Number of species of mammals: 71
Number of species of birds: 276 documented
The Junior Ranger Program can be picked up at the visitor center. It is a fantastic way for visitors of all ages to learn more about the park.
Dark Sky Park
Glacier National Park and its sister park, Waterton Lakes National Park of Canada, have been certified as an International Dark Sky Park by the International Dark-Sky Association (IDA).
Nightly programs take place throughout the summer at St. Mary and Apgar.
Hiking in Glacier National Park
Always carry the 10 essentials for outdoor survival when exploring. Also, remember this is bear country. Always make noise when hiking and hike in groups. Try not to surprise a bear! Many visitors choose to carry bear spray with them while hiking in Glacier.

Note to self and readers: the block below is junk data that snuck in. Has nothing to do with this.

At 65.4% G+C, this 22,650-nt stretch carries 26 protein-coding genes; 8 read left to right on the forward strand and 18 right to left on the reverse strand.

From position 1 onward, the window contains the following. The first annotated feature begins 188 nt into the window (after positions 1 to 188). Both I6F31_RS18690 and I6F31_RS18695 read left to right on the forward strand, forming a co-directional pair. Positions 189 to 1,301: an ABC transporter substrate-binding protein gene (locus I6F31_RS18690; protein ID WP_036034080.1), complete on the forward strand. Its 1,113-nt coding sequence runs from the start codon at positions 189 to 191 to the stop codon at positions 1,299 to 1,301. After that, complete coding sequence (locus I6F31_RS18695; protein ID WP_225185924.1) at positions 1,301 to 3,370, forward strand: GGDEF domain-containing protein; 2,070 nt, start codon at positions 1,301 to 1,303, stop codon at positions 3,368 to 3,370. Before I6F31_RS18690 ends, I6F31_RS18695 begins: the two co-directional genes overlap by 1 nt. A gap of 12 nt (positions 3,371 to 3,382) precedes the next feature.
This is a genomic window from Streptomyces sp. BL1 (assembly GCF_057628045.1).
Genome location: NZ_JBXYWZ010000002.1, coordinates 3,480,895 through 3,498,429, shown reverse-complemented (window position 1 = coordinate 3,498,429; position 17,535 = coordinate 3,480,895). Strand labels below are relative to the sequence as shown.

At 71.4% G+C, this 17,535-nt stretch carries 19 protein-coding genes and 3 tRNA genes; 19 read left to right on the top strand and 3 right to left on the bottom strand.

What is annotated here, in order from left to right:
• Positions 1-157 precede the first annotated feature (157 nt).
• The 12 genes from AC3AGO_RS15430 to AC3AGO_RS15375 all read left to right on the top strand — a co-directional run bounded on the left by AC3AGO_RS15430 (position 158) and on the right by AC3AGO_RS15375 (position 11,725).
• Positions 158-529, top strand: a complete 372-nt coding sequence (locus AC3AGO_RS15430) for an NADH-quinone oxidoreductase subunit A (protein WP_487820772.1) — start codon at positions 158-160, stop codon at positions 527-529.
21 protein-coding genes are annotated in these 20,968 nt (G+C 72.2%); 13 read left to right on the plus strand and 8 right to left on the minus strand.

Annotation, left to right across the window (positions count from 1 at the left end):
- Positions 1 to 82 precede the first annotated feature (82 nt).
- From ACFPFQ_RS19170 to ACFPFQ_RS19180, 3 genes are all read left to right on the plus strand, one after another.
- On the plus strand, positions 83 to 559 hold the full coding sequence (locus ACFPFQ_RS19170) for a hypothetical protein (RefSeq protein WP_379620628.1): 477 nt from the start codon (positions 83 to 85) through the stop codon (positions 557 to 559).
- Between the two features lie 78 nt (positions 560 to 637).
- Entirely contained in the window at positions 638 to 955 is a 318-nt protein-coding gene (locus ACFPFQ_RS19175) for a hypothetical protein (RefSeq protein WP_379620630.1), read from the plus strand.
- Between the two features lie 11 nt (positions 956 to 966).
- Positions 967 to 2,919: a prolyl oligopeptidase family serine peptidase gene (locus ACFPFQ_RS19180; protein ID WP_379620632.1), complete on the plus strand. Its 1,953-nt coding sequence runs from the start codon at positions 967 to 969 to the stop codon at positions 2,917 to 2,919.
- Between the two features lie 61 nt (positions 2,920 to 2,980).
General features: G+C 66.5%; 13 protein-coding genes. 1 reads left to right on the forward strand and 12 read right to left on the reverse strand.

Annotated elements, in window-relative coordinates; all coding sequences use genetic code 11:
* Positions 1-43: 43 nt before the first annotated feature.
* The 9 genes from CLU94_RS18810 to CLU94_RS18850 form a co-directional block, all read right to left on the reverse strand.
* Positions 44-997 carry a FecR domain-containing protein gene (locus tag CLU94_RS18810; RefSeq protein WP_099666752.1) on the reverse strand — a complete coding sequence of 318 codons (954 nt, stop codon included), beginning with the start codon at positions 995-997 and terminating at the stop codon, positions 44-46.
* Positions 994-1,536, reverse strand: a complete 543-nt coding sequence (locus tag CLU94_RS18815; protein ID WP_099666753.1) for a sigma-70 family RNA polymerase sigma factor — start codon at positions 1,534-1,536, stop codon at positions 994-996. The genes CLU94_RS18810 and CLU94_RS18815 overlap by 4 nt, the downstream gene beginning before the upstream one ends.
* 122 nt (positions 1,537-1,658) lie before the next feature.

There are over 700 miles of trails spread all over the park.
Popular hikes include the Highline Trail, Grinnell Glacier Hike, Hidden Lake Hike, and Running Eagle Falls near Two Medicine Lake.
Make sure to check out the current trail and area closures before heading out.
Trail of the Cedars is perhaps the most popular of all the Glacier National Park Trails.
It is also one of two wheelchair-accessible trails in the park and has several interpretative panels as it guides you through towering trees along Avalanche Creek. It is a must-see during any visit to the park.
How to beat the crowds in Glacier?
The best way to beat the crowds in Glacier is to plan a visit outside of the middle of summer.
The park has seen a huge increase in visitation and it can feel really crowded. If you can only visit during the summer plan to get up EARLY in the morning to see sunrise and spend the day exploring.
The new ticketed entry is helping with congestion but there are still a lot of people visiting the park daily.